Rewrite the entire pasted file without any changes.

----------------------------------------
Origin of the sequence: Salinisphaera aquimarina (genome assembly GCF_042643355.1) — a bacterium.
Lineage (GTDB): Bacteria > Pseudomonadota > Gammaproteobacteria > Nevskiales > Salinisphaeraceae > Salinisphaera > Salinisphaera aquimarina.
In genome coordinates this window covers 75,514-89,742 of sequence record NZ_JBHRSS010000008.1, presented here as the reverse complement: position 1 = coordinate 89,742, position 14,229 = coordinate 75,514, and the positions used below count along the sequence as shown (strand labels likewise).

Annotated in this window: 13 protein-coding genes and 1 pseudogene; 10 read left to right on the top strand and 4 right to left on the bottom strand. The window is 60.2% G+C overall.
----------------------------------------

Origin of the sequence: Salinisphaera aquimarina (genome assembly GCF_042643355.1) — a bacterium.
Lineage (GTDB): Bacteria > Pseudomonadota > Gammaproteobacteria > Nevskiales > Salinisphaeraceae > Salinisphaera > Salinisphaera aquimarina.
In genome coordinates this window covers 75,514-89,742 of sequence record NZ_JBHRSS010000008.1, presented here as the reverse complement: position 1 = coordinate 89,742, position 14,229 = coordinate 75,514, and the positions used below count along the sequence as shown (strand labels likewise).

Annotated in this window: 13 protein-coding genes and 1 pseudogene; 10 read left to right on the top strand and 4 right to left on the bottom strand. The window is 60.2% G+C overall.